Breast Cancer Awareness Education
Breast Cancer Awareness Month is one of the best known, most publicised and most supported health awareness campaigns. For most, October is a month of special significance as many of us have someone in our lives who has suffered from breast cancer.
Every year there are over 1 million new cases of breast cancer diagnosed world wide. That means that 1 in 8 women will develop breast cancer at some point in their lives. In developed countries one person is diagnosed every ten minutes!
The numbers are staggering. At 3B Scientific, we want to be a part of the solution and take an active role in the fight against breast cancer. Almost 90% of women survive breast cancer, most thanks to early detection. Our anatomically correct breast and self-examination models are an invaluable early detection tool for health students, practitioners and patients.
The real causes behind breast cancer are not yet clear but there are some factors that can put a patient at risk:
- Sex: male breast cancer exists and we have previously shared information on the topic. However, it is quite rare compared to the number of women who are diagnosed: 99% of breast cancer patients are women.
- Age: people over 40 are at a higher risk of being diagnosed with breast cancer. Most women are diagnosed after 50, and men after 60.
- Family history: between 5 and 10% of diagnosed patients have a relative who suffered from some form of cancer.
- Being a woman over 50 with a family history of cancer does not mean you will develop breast cancer. In fact, the risk factors are so wide, that pinpointing potential patients is extremely hard.
- Early detection is the best tool we currently have against breast cancer. It is important for health practitioners to be up to date with the latest research, be able to detect the early signs of breast cancer and teach patients under their care how to self-examine.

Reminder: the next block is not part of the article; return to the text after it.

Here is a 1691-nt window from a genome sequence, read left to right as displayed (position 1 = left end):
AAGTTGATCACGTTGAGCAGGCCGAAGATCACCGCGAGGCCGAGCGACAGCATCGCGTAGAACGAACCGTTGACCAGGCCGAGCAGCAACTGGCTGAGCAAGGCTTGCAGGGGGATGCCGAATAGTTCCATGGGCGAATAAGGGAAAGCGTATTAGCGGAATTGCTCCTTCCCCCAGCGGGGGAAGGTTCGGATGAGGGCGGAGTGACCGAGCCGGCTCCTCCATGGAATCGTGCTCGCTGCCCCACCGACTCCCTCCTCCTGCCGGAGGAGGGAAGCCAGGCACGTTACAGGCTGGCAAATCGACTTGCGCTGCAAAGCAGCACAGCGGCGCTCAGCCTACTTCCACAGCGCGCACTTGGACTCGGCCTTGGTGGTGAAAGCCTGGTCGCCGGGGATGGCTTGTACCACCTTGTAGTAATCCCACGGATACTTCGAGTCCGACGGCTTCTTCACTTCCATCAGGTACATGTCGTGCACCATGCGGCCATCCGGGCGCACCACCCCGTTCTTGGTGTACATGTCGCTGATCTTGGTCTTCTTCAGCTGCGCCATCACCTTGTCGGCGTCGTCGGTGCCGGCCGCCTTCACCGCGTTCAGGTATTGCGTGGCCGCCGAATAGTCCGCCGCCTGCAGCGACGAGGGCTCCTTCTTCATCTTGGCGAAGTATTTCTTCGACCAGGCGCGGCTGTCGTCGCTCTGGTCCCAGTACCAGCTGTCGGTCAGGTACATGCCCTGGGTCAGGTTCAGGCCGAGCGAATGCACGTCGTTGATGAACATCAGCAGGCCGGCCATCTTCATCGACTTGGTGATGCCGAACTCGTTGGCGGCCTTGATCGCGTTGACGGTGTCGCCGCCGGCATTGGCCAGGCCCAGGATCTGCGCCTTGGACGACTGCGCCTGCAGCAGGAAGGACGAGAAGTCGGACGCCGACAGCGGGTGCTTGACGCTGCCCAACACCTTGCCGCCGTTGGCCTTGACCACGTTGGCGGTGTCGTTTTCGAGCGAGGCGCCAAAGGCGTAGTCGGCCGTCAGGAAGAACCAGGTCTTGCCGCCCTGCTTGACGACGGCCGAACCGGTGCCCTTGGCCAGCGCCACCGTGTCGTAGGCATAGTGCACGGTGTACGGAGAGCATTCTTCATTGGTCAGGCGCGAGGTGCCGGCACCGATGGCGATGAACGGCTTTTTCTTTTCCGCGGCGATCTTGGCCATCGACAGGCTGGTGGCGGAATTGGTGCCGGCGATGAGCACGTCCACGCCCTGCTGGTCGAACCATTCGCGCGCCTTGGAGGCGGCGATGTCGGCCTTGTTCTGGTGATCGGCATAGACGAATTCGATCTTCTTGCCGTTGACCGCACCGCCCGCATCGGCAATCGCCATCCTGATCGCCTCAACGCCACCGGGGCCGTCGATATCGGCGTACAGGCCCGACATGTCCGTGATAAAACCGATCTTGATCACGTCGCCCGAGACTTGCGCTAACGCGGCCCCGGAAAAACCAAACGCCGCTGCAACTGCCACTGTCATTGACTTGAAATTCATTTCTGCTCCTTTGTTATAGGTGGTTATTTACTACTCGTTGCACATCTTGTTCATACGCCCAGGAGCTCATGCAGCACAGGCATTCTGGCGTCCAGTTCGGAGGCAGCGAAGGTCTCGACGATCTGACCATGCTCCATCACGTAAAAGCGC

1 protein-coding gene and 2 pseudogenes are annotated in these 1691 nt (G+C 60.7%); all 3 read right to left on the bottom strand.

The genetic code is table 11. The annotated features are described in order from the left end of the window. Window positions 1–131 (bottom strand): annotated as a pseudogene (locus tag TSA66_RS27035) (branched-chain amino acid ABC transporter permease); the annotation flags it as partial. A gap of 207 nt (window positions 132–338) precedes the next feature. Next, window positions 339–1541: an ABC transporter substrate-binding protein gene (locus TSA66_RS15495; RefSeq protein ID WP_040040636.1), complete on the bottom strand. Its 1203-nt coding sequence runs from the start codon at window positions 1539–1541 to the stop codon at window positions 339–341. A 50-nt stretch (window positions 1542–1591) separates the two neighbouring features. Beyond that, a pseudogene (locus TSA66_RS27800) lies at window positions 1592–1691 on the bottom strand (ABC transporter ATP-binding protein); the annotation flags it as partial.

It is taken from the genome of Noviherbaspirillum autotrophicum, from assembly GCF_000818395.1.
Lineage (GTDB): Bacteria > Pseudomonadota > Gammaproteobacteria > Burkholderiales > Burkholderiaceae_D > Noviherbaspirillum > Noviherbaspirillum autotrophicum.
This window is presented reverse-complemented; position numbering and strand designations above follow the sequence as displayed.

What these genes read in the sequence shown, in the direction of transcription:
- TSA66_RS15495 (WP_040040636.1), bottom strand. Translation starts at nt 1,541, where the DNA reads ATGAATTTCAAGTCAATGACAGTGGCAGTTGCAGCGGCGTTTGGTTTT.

There are several possible early symptoms of breast cancer. According to the American Cancer Society the following can be early signs:
- Skin changes: such as dryness, irritation, rashes or redness.
- Swelling of the breast, under the arm or around the collar bone.
- Pain, either localised or spreading.
- Changes in the nipples: colour changes, shape changes, different location and inverted nipples are all possibilities.
- Discharge from the nipples, if not pregnant or breastfeeding.
However, the most common early sign is the appearance of a lump or a hard mass. Lumps can form quickly and they may not necessarily develop over time but not all lumps are breast cancer. Something as simple as a bad sleeping position can develop a temporary lump on the breast.
If you haven’t experienced a mammogram yourself yet, it’s a straight-forward procedure that creates an image of the breast. It offers an excellent way of detecting breast cancer during the early stages, sometimes even before a lump even appears. However, mammograms are not guaranteed methods of detection.
Cancer Research UK has confirmed that 1 out of 25 screened women received a call back for further checks, but 80% of those results turn out to be clear. They are also only performed on average every 5 years in developed countries. That frequency becomes even greater in developing countries and low-income areas of developed countries.
One of the best tools there is for detecting breast cancer is self-examination. It’s affordable, easy to perform when trained and can be done regularly.
- Mirror: check breasts for any changes in colour or shape.
- Palpation: in circles around the nipple, up and down the breast and from the nipple outwards.
- Squeezing: women who are not breastfeeding should squeeze their nipples to check for discharge.
Palpation is the step that needs some training for women to be able to perform properly. Doctors offices should have accurate medical models that help women learn and identify different kinds of lumps that could be present during a self-examination.
What to do when breast cancer is suspected or diagnosed
The most important thing is not to panic. Breast cancer can be beaten and many patients fully recover after a short treatment.
All countries have support charities that can help and guide patients, family members and friends. If you are affected by breast cancer, their help could be essential.
Health scientists believe that over 95% of women will recover from breast cancer by the year 2050. This is why we should all do what we can to help spread awareness and spread the lessons of self-examination education not just during breast cancer awareness month, but throughout the year.